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BLOG: Bitcoin is not a safe haven asset…yet

Joanna Faith
Written By:
Joanna Faith

Investors piled into Bitcoin this week amid growing trade tensions between the US and China. But it’s too early to give the cryptocurrency safe haven status, writes Matt Morris.

The Bitcoin rollercoaster ride has continued this year. The cost of a Bitcoin has jumped from around £3,000 in January to £10,000 in August, the highest it’s been since late 2017.

For those who came aboard the Bitcoin bandwagon early, the volatility has provided an opportunity to buy and sell and buy again and make money in the margins, especially for anyone holding large volumes. So, it seems strange to me that some firms are calling the latest rally the making of Bitcoin as a safe haven asset.

I first became interested in Bitcoin in 2013 while working at a global asset manager, but it wasn’t until a couple of years later that I became a convert to its use as money and began to buy, sell and use Bitcoin and other cryptocurrencies on the blockchain.

Financial advice firm deVere Group has claimed the recent price movements prove that “Bitcoin is becoming a flight-to-safety asset during times of market uncertainty” and “Bitcoin is currently realising its reputation as a form of digital gold”.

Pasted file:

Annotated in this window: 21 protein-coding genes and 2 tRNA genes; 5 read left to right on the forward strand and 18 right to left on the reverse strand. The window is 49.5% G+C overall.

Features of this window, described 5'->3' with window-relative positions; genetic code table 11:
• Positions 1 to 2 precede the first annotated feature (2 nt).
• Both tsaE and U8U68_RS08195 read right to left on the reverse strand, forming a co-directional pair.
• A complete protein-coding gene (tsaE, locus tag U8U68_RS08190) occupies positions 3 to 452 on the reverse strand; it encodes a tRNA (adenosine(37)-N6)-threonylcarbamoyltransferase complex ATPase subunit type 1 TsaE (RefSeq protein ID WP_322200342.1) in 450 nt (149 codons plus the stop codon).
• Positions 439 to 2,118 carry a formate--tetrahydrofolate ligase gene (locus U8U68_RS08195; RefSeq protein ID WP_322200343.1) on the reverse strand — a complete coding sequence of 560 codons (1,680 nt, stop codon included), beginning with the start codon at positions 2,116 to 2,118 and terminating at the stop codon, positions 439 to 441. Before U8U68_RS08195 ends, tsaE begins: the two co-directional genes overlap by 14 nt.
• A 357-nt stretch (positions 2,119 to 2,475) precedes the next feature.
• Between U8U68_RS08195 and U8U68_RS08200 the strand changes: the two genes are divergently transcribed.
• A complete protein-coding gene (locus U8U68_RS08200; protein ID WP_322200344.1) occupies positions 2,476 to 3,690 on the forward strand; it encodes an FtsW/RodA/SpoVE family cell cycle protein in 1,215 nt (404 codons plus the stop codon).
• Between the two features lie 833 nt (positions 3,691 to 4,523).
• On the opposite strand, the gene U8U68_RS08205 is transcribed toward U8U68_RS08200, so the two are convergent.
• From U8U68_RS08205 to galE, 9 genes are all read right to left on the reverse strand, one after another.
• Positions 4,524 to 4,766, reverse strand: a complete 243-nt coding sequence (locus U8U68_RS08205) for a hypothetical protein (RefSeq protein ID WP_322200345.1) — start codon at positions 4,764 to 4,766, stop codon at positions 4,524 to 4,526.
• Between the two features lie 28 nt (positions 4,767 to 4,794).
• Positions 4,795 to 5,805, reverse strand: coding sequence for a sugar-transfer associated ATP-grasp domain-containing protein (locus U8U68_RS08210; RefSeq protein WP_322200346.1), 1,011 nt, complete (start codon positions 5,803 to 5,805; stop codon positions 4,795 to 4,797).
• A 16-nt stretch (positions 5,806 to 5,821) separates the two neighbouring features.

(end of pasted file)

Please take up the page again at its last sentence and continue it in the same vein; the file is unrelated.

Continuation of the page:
So, a store of value as well as a currency? While Bitcoin may reach this status one day, it cannot be counted on as a reliable monetary system let alone a store of value while there are technological barriers preventing easy purchase and sale process or custodians to ensure security – but that will come.

Technological innovation

Things have begun to change recently in both the Bitcoin world and the global economic climate. A technological innovation called the lightning network has brought transaction times and costs way down to make it functional as a medium of exchange again. The take-up is also growing – you can buy a beer and a burger in Brewdog with Bitcoin now, or soup and a drink in Old Street.

Coupled with this is investor fears concerning the current economic climate. The traditional safe haven against such risk is gold, which in the last year has gone from c.£950 per oz to £1,200 and I cannot see how Bitcoin, as much of a fan of its potential as I am as a medium of exchange, can muscle in on gold’s status. Gold has the history and the stability to be the only true safe haven asset.

And yet in the last century private ownership of gold was banned in the UK and the US, in the latter case for over 40 years from the 1930s. Could that happen again during another financial crisis? In that situation Bitcoin, with no owner and no controlling party, could become the default option.

But these are worse case scenarios.

For now, Bitcoin remains an intriguing but still flawed solution to a problem that doesn’t exist in the west…yet. But in many countries, like Venezula, it makes complete sense and with time, leaps forward in governance and technology, in an era of financial instability Bitcoin may well end up taking its place as a ‘digital gold’. But in my opinion that time is still some way off.

Matt Morris has been working in financial advice and asset management for over a decade. He runs Bitcoin and Blockchain seminars for investment professionals and he is currently a partner and investment director at Carr Consulting & Communications